Turmeric has significant benefits for your brain and body. These benefits come from a substance with powerful anti-inflammatory and antioxidant properties called curcumin. Curcumin's bioavailability must be improved to benefit fully from its effects. It helps to consume curcumin with black pepper, which contains piperine – a natural substance that enhances the absorption of curcumin. It may also be a good idea to take curcumin supplements with a meal that’s high in fat – curcumin is fat soluble, which means it breaks down and dissolves in fat or oil.
What is turmeric
Turmeric is the spice responsible for curry's yellow colour. Known in India for thousands of years as both a spice and medicinal herb, this yellow-orange spice is related to ginger. Turmeric is also commonly used in Southeast Asian and Middle Eastern cuisine. Lately, it has been promoted as a superfood that might fight cancer, alleviate depression, and more. Scientists have begun to prove traditional claims that turmeric contains compounds with medicinal properties. These compounds are called curcuminoids, and curcumin is the most important among them: curcumin has antioxidants and anti-inflammatory properties. Researchers are studying whether it might help diseases – such as arthritis and ulcerative colitis – in which inflammation plays a role.
Check out what turmeric can do to help fight 10 of the most common health conditions.
Remedy for headaches
Turmeric is popularly considered a natural remedy for headaches – especially for migraines – but there is little evidence that turmeric effectively treats or prevents headaches despite what people say online.
Scientists are excited about curcumin's potential to alleviate depression and improve the effectiveness of antidepressants. Some studies suggest that curcumin is as effective as an antidepressant in lessening symptoms of depression.
Depression is also associated with low protein levels known as a brain-derived neurotrophic factor (BDNF) and shrinkage of the hippocampus, an area of the brain involved in learning and memory. Curcumin enhances BDNF levels, possibly reversing these changes.
Curcumin may also increase levels of serotonin and dopamine – chemicals in our brain that control mood and other body functions.
Type 2 diabetes
Since curcumin can fight inflammation and keep blood sugar levels steady, it could help prevent or treat type 2 diabetes. According to a study, taking a curcumin supplement for 9 months lowered the risk of developing diabetes in 240 people with prediabetes. Studies are in progress, but they have focused on animals rather than humans so far.
Irritable bowel syndrome
Turmeric could be beneficial in treating patients with diseases like Crohn's and ulcerative colitis. Researchers have found that turmeric could help alleviate IBS symptoms, including abdominal pain. However, further studies are needed.
Curcumin might protect against viruses like herpes and the flu, but most research has been conducted in the lab, not on humans. There is only about 3% curcumin in turmeric, and the body poorly absorbs curcumin, so one cup of turmeric tea won't do the trick.
Curcumin was found to alleviate PMS symptoms in a study that followed women for three menstrual cycles in a row. An animal study suggests that turmeric may help relieve menstrual cramps, too.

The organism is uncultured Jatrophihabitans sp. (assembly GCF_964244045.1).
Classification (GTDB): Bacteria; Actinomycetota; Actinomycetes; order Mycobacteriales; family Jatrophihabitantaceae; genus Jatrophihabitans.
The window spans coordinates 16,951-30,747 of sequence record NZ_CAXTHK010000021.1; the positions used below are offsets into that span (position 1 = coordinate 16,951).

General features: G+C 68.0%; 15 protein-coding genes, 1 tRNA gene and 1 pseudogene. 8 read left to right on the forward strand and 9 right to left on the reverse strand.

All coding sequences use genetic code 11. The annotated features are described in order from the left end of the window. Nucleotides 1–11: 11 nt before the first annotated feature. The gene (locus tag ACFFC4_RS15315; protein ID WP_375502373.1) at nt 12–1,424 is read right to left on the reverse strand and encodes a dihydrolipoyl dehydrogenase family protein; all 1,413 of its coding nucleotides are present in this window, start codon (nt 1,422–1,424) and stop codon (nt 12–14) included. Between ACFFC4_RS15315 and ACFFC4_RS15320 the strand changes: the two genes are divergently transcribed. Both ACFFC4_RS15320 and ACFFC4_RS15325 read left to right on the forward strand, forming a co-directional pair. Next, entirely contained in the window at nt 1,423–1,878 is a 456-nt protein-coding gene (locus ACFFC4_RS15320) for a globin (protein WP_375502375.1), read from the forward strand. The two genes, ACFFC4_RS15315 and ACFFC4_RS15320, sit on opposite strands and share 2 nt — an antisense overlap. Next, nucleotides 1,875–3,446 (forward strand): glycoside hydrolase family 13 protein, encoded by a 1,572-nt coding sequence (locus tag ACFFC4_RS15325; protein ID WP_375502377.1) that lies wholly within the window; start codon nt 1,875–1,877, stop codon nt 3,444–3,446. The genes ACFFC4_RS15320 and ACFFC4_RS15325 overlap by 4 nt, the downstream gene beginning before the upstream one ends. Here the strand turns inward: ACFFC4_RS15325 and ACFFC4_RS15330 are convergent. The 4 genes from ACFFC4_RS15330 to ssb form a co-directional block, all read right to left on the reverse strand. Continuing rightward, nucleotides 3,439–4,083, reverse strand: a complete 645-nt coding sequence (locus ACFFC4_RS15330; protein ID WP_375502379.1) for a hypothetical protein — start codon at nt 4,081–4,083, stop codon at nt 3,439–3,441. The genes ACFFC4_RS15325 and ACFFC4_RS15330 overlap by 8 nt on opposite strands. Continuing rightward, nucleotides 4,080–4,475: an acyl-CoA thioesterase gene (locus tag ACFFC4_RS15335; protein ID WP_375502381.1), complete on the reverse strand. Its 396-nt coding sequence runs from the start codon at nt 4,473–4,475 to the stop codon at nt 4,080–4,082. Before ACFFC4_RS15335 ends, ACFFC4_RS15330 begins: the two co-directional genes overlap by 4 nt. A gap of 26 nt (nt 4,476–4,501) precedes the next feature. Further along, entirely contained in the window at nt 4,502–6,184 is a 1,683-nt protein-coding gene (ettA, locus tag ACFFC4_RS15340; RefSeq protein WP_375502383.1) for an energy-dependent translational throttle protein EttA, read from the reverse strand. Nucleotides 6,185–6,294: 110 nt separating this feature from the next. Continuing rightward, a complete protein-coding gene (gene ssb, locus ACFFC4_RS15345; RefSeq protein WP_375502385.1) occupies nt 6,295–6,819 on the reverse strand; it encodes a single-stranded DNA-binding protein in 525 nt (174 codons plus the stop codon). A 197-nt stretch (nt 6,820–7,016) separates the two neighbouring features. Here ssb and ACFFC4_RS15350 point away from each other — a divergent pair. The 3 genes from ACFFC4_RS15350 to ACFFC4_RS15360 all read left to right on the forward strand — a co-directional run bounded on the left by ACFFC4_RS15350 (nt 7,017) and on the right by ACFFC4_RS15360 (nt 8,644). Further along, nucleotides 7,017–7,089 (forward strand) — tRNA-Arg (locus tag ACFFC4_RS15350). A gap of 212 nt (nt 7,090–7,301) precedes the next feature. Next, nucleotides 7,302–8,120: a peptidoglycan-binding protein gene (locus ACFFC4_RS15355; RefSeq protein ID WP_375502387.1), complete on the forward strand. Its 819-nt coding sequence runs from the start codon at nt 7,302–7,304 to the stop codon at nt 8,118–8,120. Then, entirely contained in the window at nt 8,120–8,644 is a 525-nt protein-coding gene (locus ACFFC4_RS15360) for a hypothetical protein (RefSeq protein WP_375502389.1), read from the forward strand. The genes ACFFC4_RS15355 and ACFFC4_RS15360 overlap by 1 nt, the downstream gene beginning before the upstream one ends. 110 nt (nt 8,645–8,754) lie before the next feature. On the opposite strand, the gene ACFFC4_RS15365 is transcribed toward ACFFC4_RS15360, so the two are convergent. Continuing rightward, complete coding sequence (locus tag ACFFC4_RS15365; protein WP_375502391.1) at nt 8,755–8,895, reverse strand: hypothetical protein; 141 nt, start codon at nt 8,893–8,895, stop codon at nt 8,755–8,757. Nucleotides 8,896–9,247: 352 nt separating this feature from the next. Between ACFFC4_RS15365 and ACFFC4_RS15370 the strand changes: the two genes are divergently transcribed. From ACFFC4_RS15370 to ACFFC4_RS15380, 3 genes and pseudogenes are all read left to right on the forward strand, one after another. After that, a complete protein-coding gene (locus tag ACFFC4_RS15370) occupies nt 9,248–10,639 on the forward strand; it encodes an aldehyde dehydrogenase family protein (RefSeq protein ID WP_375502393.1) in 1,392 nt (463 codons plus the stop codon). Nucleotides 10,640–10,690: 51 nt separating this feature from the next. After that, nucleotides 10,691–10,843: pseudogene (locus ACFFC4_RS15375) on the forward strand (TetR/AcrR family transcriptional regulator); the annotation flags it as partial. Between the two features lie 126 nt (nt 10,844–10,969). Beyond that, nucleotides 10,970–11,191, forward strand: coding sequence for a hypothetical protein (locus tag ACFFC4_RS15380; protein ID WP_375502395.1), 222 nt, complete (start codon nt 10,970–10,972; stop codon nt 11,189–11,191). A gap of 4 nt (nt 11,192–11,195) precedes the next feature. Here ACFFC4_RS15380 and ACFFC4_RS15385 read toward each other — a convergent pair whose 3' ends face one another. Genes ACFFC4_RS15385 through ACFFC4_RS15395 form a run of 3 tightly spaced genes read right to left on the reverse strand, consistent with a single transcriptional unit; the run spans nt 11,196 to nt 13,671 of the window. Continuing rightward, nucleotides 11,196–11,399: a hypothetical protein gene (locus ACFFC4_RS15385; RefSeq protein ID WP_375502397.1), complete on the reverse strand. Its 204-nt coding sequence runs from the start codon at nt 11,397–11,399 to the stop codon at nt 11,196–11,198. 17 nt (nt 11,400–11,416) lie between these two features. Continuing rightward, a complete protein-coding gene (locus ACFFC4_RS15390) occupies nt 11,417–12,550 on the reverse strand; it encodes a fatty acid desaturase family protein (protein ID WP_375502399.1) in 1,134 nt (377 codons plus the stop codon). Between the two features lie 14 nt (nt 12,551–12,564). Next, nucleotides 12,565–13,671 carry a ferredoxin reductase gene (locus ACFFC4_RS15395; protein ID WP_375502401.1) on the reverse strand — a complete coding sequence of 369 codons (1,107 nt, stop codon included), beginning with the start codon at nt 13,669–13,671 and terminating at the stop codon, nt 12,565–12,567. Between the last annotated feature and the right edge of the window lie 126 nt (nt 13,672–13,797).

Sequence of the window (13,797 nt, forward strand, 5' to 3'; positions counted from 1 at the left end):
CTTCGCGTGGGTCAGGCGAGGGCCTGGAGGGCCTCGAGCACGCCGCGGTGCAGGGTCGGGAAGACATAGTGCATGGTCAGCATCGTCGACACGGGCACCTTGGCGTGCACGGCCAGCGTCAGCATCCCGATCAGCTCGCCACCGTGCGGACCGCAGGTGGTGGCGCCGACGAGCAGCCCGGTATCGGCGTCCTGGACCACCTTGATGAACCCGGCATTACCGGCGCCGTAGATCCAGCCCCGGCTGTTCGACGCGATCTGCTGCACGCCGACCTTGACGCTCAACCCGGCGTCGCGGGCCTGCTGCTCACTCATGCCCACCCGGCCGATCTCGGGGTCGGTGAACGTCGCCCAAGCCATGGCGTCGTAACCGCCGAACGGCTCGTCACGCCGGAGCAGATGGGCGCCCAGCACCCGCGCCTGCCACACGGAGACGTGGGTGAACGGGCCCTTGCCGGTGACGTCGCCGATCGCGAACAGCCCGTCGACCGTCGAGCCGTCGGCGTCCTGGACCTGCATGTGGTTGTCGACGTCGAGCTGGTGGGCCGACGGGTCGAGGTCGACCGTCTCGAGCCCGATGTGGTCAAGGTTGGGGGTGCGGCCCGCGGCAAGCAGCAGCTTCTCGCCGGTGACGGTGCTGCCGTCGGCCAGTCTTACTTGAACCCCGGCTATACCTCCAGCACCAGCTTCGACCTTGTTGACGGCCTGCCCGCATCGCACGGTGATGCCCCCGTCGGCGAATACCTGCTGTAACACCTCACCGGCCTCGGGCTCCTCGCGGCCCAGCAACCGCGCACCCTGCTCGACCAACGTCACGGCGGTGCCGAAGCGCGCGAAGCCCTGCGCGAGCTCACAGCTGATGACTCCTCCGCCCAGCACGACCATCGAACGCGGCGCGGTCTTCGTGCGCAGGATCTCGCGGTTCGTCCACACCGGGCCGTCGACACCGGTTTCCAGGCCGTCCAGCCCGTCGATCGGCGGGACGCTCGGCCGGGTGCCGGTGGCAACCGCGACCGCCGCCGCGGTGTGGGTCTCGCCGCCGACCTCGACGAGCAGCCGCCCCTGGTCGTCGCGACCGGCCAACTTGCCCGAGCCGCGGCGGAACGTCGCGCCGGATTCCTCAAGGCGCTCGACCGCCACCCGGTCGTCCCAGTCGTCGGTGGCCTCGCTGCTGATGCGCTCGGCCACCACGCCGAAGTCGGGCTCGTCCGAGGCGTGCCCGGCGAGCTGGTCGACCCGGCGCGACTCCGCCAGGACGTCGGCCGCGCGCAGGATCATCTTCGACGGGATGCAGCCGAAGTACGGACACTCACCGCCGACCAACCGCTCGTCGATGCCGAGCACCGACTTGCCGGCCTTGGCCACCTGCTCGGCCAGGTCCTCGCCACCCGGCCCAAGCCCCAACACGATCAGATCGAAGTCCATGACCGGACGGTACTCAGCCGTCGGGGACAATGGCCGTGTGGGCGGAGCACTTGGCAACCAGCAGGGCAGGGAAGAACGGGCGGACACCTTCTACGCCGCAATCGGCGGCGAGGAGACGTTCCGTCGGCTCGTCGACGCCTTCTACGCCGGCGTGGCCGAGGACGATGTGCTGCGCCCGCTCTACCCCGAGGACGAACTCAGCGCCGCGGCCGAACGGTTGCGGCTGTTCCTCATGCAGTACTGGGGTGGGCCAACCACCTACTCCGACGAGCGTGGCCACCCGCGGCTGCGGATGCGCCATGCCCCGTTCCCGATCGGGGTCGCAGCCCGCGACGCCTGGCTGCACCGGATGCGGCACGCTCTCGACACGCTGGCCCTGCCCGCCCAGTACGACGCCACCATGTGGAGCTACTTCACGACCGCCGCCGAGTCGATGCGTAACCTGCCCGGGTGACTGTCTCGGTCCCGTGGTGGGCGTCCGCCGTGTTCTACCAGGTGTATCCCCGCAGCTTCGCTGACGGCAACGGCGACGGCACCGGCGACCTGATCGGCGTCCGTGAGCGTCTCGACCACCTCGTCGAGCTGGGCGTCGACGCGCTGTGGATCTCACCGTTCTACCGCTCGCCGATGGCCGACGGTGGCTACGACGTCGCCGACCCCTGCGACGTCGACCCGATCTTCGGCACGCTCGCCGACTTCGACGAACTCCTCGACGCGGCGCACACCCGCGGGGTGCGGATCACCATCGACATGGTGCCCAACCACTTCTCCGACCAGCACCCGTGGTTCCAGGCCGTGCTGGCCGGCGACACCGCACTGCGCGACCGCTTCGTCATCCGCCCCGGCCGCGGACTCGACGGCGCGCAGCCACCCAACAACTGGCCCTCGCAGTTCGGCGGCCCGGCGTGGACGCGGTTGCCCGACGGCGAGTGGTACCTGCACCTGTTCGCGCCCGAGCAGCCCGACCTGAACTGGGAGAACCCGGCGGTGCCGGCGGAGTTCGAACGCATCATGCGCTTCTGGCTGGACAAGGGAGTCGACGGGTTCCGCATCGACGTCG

Turmeric's ability to lower cholesterol has been studied, but the results have been mixed. Turmeric has been found to lower LDL cholesterol in some studies, while others found it to have no effect. Researchers continue to study turmeric's heart-protective effects. The use of turmeric in conjunction with cholesterol-lowering medications may be effective.
Memory and Alzheimer's disease
Alzheimer's patients suffer from chronic inflammation, and turmeric appears to have natural anti-inflammatory properties. So does turmeric prevent and fight Alzheimer's? Unfortunately, there is no strong evidence yet that curcumin can slow or even reverse the progression of Alzheimer's disease in people.
A clinical trial conducted on adults without dementia found that 90 milligrams of curcumin taken twice a day for 18 months improved their memory performance.
According to researchers, curcumin's antioxidant properties led to less decline in the ability to think and reason.
Turmeric has shown promise in treating joint pain, stiffness and inflammation. However, there’s still a lot of research to be done before turmeric is recommended as a treatment for arthritis. If you decide to try it to treat your joint pain, combine turmeric with black pepper to help your body absorb curcumin naturally.
Turmeric may help prevent cancer
Several studies have examined the effects of curcumin on cancer growth and development and have shown that it is beneficial to cancer treatment. Turmeric has been shown to stop the growth of tumours in animals in lab studies. However, the studies do not show what will happen in a person's body when they eat turmeric. Moreover, turmeric might interfere with some chemotherapy drugs as well.
Whether high-dose curcumin can assist in treating cancer in humans needs further study. However, it has been shown that it has the potential to prevent cancer, in particular cancer of the digestive system.
A curry sauce is not complete without this ingredient – potent, pungent, bitter and earthy. The spice can be bought ground, or you can purchase the fresh root and keep it in the refrigerator in an airtight container. You can then peel, chop or grate it to use in a variety of recipes.
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